By David Sims|
EOS Science Writer
May 29, 2013
DURHAM, N.H. -- This past year, the University of New Hampshire's Forest Watch program doubled the number of participating schools with more than 1,000 students from 28 schools collecting samples, measuring foliage, and analyzing spectral data to assess white pine health across the New England region. Students also collected data for a new component of the program monitoring the health of sugar maples.
Now in its 23rd year, the K-12, inquiry-based science program will celebrate its recent growth and successful research efforts when an estimated 100 students visit the UNH Durham campus Friday, May 31, 2013, for the program's third annual convention.
Students will present their most recent research findings to the program's founding director Barrett Rock, professor emeritus of the UNH Institute for the Study of Earth, Oceans, and Space and the department of natural resources and the environment, and other forestry scientists.
"These students have alerted us to needle damage in white pine not seen during the first two decades of the program," says Rock. "As a result of the revitalization of the program, and adding Maple Watch activities, the data from students is helping UNH scientists assess overall forest health issues region wide. We are learning factors other than air pollution are affecting our forests."
Maple Watch is a new component of the overall Forest Watch program and was added in the wake of evidence that the region's signature sugar maple trees are being stressed by climate change and related atmospheric pollution events.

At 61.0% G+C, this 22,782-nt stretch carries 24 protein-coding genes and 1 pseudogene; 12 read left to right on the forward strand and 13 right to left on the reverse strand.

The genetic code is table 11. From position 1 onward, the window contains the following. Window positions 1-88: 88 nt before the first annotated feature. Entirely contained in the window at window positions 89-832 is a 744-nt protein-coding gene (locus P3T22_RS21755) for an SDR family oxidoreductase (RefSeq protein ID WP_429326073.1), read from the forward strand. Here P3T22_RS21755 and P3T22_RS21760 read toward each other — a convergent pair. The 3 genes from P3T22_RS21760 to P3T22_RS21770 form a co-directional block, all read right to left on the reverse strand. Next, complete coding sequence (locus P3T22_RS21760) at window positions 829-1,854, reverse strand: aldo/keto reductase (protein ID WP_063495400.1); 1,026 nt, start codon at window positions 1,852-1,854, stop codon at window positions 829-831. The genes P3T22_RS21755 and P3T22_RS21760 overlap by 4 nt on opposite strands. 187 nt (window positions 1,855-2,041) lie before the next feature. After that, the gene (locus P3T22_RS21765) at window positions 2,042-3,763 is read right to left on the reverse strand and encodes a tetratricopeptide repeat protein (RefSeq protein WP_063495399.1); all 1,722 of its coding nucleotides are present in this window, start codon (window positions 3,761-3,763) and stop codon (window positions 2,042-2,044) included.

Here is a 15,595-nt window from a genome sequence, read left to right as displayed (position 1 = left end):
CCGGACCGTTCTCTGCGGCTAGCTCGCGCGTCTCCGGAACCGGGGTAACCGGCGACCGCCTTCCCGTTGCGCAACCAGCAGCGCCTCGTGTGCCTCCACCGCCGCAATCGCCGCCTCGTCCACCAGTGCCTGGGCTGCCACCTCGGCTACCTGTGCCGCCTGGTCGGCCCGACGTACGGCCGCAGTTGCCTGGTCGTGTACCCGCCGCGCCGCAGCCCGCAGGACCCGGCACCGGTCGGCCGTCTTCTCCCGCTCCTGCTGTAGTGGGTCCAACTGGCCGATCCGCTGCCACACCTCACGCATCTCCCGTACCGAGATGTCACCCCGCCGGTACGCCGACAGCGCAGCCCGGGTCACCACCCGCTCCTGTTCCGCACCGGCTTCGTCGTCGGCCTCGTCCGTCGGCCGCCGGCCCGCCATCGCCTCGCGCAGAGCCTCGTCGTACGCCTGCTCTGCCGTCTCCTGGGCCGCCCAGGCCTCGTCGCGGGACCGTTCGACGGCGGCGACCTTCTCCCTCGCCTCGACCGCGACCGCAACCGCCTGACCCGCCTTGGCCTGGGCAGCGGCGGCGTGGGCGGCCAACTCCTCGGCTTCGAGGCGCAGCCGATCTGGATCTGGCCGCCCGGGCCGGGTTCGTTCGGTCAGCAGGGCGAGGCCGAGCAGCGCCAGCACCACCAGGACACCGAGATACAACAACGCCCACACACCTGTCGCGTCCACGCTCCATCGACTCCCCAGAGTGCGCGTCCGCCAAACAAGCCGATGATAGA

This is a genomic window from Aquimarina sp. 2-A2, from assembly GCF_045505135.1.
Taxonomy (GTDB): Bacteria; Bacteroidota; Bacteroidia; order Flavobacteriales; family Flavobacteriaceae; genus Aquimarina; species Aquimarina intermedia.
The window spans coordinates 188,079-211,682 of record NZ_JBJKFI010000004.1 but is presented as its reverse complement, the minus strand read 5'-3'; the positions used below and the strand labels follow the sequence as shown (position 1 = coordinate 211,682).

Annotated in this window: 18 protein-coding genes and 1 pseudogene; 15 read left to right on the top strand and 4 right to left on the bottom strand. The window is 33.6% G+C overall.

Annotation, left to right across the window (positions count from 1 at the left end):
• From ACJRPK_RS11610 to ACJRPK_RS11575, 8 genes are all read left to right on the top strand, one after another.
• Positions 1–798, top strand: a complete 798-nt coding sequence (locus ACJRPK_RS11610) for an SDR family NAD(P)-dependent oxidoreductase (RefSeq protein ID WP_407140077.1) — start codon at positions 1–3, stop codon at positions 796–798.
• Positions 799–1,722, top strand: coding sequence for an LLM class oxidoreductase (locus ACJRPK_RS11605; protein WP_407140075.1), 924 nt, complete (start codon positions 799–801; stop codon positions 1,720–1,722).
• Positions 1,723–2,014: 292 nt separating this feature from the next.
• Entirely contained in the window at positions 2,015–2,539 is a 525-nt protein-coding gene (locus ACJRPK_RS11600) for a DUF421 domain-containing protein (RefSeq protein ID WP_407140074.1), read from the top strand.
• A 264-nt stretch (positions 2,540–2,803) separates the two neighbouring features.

Forest Watch coordinator Martha Carlson notes that the program's traditional protocols, which guide students and their teachers in the study of how ozone, or smog, impacts white pine health, are flexible enough to allow for a multiplicity of different applications to different age levels and curricular interests, including math, botany, physics, technology and chemistry.
Says Carlson, "Forest Watch combines botanical studies with the physics of light, atmospheric chemistry, tree chemistry and physics, and remote sensing technologies needed to study the forest. As such, the multidisciplinary program helps teachers meet new standards in Earth systems sciences."
Due to the flexibility and multidisciplinary nature of the program, many students develop their own research projects, the results of which will also be presented at this year's annual convention.
For example, students from Vermont's St. Johnsbury High School have been learning to use a form of calculus to assess chlorophyll concentrations in the pine needles they collected, and at the Bonny Eagle High School in Standish, Maine, students have adapted the program's white pine protocols to study hemlocks and vernal pools surrounding their school.
During the convention, students will also meet with a UNH plant pathologist to learn how pine weevils are damaging their young pines and see how pathologists test needles for fungal fruiting bodies that may be the cause of widespread needle cast among the white pines recently. Indeed, it was Forest Watch student-collected data that first demonstrated a dramatic loss of needles in 2012, and schools are now working with pathologists to try and understand what might have made the pines susceptible to the fungi.
Students participating in this year's convention will also be introduced to aspects of EOS research being conducted in solar plasma physics, Arctic climate change, soil fungi, and spectrophotometry.
Carlson notes that the program's summer teacher-training workshop will be held August 6, 7, and 8 at UNH and encourages interested teachers to register by visiting the program website at http://forestwatch.sr.unh.edu.
Photograph to download: http://www.eos.unh.edu/Spheres_0812/graphics/summer12_pics/rosckstu_lg.jpg
Caption: Barry Rock mentors a group of Forest Watch students during the summer of 2012. Photo by Kristi Donahue, UNH-EOS.